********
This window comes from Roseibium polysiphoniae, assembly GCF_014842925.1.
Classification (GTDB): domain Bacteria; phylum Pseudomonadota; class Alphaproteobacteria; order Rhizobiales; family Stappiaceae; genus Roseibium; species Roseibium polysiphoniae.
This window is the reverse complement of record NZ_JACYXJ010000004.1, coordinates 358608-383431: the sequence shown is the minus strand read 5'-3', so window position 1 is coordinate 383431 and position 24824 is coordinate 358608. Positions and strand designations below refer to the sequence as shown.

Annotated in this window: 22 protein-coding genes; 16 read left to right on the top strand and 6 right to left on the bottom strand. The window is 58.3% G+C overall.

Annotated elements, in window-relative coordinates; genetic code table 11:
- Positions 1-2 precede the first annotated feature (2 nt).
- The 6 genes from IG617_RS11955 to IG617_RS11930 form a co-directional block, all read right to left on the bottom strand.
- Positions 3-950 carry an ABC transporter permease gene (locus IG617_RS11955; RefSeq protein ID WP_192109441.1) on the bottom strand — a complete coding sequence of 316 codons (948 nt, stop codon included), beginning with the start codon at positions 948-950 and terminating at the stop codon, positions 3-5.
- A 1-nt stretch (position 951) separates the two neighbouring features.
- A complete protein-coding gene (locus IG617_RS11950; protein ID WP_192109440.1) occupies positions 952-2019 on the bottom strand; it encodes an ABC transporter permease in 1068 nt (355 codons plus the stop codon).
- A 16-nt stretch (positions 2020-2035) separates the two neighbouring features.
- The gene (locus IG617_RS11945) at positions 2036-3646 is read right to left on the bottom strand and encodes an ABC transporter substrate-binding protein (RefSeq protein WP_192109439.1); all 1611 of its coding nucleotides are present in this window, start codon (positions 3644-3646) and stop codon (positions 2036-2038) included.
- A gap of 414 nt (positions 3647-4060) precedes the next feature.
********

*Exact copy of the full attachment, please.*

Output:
This window comes from Roseibium polysiphoniae, assembly GCF_014842925.1.
Classification (GTDB): domain Bacteria; phylum Pseudomonadota; class Alphaproteobacteria; order Rhizobiales; family Stappiaceae; genus Roseibium; species Roseibium polysiphoniae.
This window is the reverse complement of record NZ_JACYXJ010000004.1, coordinates 358608-383431: the sequence shown is the minus strand read 5'-3', so window position 1 is coordinate 383431 and position 24824 is coordinate 358608. Positions and strand designations below refer to the sequence as shown.

Annotated in this window: 22 protein-coding genes; 16 read left to right on the top strand and 6 right to left on the bottom strand. The window is 58.3% G+C overall.

Annotated elements, in window-relative coordinates; genetic code table 11:
- Positions 1-2 precede the first annotated feature (2 nt).
- The 6 genes from IG617_RS11955 to IG617_RS11930 form a co-directional block, all read right to left on the bottom strand.
- Positions 3-950 carry an ABC transporter permease gene (locus IG617_RS11955; RefSeq protein ID WP_192109441.1) on the bottom strand — a complete coding sequence of 316 codons (948 nt, stop codon included), beginning with the start codon at positions 948-950 and terminating at the stop codon, positions 3-5.
- A 1-nt stretch (position 951) separates the two neighbouring features.
- A complete protein-coding gene (locus IG617_RS11950; protein ID WP_192109440.1) occupies positions 952-2019 on the bottom strand; it encodes an ABC transporter permease in 1068 nt (355 codons plus the stop codon).
- A 16-nt stretch (positions 2020-2035) separates the two neighbouring features.
- The gene (locus IG617_RS11945) at positions 2036-3646 is read right to left on the bottom strand and encodes an ABC transporter substrate-binding protein (RefSeq protein WP_192109439.1); all 1611 of its coding nucleotides are present in this window, start codon (positions 3644-3646) and stop codon (positions 2036-2038) included.
- A gap of 414 nt (positions 3647-4060) precedes the next feature.